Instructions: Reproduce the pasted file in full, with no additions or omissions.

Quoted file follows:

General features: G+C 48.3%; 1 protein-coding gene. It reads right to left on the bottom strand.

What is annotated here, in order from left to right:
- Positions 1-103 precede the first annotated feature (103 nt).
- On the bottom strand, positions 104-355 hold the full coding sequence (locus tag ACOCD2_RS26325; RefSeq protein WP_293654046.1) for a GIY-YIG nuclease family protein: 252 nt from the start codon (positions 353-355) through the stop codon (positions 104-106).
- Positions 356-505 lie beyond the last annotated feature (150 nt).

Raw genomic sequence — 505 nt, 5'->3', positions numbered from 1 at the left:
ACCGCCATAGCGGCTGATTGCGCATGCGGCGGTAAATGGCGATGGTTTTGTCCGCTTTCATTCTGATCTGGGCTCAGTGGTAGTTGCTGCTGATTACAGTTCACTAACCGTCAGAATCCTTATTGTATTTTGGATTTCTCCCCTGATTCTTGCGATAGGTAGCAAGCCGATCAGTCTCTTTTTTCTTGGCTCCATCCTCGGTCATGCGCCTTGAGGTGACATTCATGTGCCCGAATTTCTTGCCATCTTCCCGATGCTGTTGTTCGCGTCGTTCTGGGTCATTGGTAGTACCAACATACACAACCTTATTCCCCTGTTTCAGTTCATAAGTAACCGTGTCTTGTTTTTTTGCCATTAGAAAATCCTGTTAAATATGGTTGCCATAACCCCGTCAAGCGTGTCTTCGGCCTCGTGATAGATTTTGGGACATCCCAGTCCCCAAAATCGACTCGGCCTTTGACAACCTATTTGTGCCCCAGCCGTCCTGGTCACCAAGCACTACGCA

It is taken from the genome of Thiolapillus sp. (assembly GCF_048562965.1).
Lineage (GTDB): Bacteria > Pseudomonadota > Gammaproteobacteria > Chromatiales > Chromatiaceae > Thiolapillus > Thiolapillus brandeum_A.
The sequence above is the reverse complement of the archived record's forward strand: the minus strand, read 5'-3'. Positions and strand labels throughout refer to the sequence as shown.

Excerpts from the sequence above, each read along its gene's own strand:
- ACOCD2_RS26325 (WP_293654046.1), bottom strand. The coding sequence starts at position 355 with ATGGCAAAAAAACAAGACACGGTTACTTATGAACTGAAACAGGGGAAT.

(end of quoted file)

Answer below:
General features: G+C 48.3%; 1 protein-coding gene. It reads right to left on the bottom strand.

What is annotated here, in order from left to right:
- Positions 1-103 precede the first annotated feature (103 nt).
- On the bottom strand, positions 104-355 hold the full coding sequence (locus tag ACOCD2_RS26325; RefSeq protein WP_293654046.1) for a GIY-YIG nuclease family protein: 252 nt from the start codon (positions 353-355) through the stop codon (positions 104-106).
- Positions 356-505 lie beyond the last annotated feature (150 nt).

Raw genomic sequence — 505 nt, 5'->3', positions numbered from 1 at the left:
ACCGCCATAGCGGCTGATTGCGCATGCGGCGGTAAATGGCGATGGTTTTGTCCGCTTTCATTCTGATCTGGGCTCAGTGGTAGTTGCTGCTGATTACAGTTCACTAACCGTCAGAATCCTTATTGTATTTTGGATTTCTCCCCTGATTCTTGCGATAGGTAGCAAGCCGATCAGTCTCTTTTTTCTTGGCTCCATCCTCGGTCATGCGCCTTGAGGTGACATTCATGTGCCCGAATTTCTTGCCATCTTCCCGATGCTGTTGTTCGCGTCGTTCTGGGTCATTGGTAGTACCAACATACACAACCTTATTCCCCTGTTTCAGTTCATAAGTAACCGTGTCTTGTTTTTTTGCCATTAGAAAATCCTGTTAAATATGGTTGCCATAACCCCGTCAAGCGTGTCTTCGGCCTCGTGATAGATTTTGGGACATCCCAGTCCCCAAAATCGACTCGGCCTTTGACAACCTATTTGTGCCCCAGCCGTCCTGGTCACCAAGCACTACGCA

It is taken from the genome of Thiolapillus sp. (assembly GCF_048562965.1).
Lineage (GTDB): Bacteria > Pseudomonadota > Gammaproteobacteria > Chromatiales > Chromatiaceae > Thiolapillus > Thiolapillus brandeum_A.
The sequence above is the reverse complement of the archived record's forward strand: the minus strand, read 5'-3'. Positions and strand labels throughout refer to the sequence as shown.

Excerpts from the sequence above, each read along its gene's own strand:
- ACOCD2_RS26325 (WP_293654046.1), bottom strand. The coding sequence starts at position 355 with ATGGCAAAAAAACAAGACACGGTTACTTATGAACTGAAACAGGGGAAT.